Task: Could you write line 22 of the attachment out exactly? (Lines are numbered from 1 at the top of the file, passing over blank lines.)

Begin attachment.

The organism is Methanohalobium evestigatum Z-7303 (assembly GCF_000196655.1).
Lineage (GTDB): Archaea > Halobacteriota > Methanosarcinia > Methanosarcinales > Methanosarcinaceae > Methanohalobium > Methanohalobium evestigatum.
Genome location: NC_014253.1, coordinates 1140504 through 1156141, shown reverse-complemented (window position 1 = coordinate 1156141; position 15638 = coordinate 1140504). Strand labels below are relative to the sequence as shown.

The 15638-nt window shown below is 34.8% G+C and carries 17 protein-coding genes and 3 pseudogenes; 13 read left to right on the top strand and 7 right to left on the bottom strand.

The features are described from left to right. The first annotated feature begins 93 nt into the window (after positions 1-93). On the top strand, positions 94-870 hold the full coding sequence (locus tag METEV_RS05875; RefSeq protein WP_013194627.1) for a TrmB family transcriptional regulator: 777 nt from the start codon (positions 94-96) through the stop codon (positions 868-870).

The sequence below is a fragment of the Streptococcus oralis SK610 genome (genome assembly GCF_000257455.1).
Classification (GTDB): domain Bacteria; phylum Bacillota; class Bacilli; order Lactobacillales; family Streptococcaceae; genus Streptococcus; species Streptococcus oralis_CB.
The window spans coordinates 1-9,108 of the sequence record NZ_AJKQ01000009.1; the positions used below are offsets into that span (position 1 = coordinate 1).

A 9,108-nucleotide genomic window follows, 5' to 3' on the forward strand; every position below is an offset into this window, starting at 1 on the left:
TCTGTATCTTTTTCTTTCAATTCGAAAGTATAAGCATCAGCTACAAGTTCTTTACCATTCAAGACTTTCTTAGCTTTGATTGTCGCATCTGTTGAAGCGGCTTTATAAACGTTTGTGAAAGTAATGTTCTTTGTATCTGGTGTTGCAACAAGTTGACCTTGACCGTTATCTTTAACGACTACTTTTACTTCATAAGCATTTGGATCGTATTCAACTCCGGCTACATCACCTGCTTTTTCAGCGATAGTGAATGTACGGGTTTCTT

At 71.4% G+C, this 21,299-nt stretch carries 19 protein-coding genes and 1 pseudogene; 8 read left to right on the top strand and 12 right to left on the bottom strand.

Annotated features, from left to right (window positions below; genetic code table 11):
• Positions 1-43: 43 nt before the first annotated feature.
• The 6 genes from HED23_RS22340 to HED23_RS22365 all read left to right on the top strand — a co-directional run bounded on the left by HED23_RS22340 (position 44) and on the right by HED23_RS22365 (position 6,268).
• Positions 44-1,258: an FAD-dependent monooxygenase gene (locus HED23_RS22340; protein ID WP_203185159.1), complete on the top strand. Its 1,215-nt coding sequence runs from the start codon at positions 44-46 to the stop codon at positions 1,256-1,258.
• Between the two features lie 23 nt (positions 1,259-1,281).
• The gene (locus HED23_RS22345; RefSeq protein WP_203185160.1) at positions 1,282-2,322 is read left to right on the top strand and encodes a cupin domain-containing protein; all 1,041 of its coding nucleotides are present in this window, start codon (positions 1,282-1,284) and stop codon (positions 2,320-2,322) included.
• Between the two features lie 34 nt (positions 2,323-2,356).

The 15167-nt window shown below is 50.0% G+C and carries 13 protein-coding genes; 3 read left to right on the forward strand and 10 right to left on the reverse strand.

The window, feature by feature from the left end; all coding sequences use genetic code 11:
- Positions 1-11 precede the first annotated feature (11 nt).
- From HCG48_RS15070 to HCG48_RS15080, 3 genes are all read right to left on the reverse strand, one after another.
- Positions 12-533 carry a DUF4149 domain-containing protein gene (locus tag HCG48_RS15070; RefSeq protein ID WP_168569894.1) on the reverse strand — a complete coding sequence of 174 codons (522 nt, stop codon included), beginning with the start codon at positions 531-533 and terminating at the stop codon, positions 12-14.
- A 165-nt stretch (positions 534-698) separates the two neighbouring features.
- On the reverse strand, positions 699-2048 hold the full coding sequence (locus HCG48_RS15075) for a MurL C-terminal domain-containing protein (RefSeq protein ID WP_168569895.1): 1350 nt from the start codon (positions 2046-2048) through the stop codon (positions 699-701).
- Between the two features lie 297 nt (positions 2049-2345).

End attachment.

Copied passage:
- From HCG48_RS15070 to HCG48_RS15080, 3 genes are all read right to left on the reverse strand, one after another.